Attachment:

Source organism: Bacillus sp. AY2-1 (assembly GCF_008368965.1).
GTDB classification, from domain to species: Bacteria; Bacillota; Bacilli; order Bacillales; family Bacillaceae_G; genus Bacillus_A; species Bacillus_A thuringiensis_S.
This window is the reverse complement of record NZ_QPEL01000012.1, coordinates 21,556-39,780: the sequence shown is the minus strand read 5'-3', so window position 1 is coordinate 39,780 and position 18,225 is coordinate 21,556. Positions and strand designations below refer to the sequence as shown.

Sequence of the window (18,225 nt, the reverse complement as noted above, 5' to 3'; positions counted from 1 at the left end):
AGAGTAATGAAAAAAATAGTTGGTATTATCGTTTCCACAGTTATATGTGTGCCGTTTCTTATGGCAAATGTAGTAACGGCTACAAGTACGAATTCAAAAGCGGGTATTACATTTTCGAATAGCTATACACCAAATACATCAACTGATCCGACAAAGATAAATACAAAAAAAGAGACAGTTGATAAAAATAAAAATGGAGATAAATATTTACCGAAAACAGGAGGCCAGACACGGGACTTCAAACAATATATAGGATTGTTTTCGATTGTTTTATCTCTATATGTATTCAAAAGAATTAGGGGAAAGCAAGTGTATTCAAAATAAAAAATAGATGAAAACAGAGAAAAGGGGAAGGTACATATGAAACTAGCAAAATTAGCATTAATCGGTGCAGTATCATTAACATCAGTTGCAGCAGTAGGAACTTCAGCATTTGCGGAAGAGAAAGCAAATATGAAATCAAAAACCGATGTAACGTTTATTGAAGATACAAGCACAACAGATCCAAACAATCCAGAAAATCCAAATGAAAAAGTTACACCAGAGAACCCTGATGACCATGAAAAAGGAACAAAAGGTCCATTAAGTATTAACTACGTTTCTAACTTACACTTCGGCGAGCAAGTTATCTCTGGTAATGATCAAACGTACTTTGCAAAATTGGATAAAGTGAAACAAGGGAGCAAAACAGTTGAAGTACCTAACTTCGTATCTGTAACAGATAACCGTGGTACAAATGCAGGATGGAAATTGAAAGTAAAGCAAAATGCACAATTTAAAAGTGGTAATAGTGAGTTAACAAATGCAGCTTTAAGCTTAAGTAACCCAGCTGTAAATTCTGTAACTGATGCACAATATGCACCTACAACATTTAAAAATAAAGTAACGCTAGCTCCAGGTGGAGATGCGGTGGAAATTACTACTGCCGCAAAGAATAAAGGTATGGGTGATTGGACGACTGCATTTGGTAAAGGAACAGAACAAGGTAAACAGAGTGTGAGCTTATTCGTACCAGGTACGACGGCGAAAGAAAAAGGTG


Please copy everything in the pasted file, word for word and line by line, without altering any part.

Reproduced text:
Source organism: Bacillus sp. AY2-1 (assembly GCF_008368965.1).
GTDB classification, from domain to species: Bacteria; Bacillota; Bacilli; order Bacillales; family Bacillaceae_G; genus Bacillus_A; species Bacillus_A thuringiensis_S.
This window is the reverse complement of record NZ_QPEL01000012.1, coordinates 21,556-39,780: the sequence shown is the minus strand read 5'-3', so window position 1 is coordinate 39,780 and position 18,225 is coordinate 21,556. Positions and strand designations below refer to the sequence as shown.

Sequence of the window (18,225 nt, the reverse complement as noted above, 5' to 3'; positions counted from 1 at the left end):
AGAGTAATGAAAAAAATAGTTGGTATTATCGTTTCCACAGTTATATGTGTGCCGTTTCTTATGGCAAATGTAGTAACGGCTACAAGTACGAATTCAAAAGCGGGTATTACATTTTCGAATAGCTATACACCAAATACATCAACTGATCCGACAAAGATAAATACAAAAAAAGAGACAGTTGATAAAAATAAAAATGGAGATAAATATTTACCGAAAACAGGAGGCCAGACACGGGACTTCAAACAATATATAGGATTGTTTTCGATTGTTTTATCTCTATATGTATTCAAAAGAATTAGGGGAAAGCAAGTGTATTCAAAATAAAAAATAGATGAAAACAGAGAAAAGGGGAAGGTACATATGAAACTAGCAAAATTAGCATTAATCGGTGCAGTATCATTAACATCAGTTGCAGCAGTAGGAACTTCAGCATTTGCGGAAGAGAAAGCAAATATGAAATCAAAAACCGATGTAACGTTTATTGAAGATACAAGCACAACAGATCCAAACAATCCAGAAAATCCAAATGAAAAAGTTACACCAGAGAACCCTGATGACCATGAAAAAGGAACAAAAGGTCCATTAAGTATTAACTACGTTTCTAACTTACACTTCGGCGAGCAAGTTATCTCTGGTAATGATCAAACGTACTTTGCAAAATTGGATAAAGTGAAACAAGGGAGCAAAACAGTTGAAGTACCTAACTTCGTATCTGTAACAGATAACCGTGGTACAAATGCAGGATGGAAATTGAAAGTAAAGCAAAATGCACAATTTAAAAGTGGTAATAGTGAGTTAACAAATGCAGCTTTAAGCTTAAGTAACCCAGCTGTAAATTCTGTAACTGATGCACAATATGCACCTACAACATTTAAAAATAAAGTAACGCTAGCTCCAGGTGGAGATGCGGTGGAAATTACTACTGCCGCAAAGAATAAAGGTATGGGTGATTGGACGACTGCATTTGGTAAAGGAACAGAACAAGGTAAACAGAGTGTGAGCTTATTCGTACCAGGTACGACGGCGAAAGAAAAAGGTG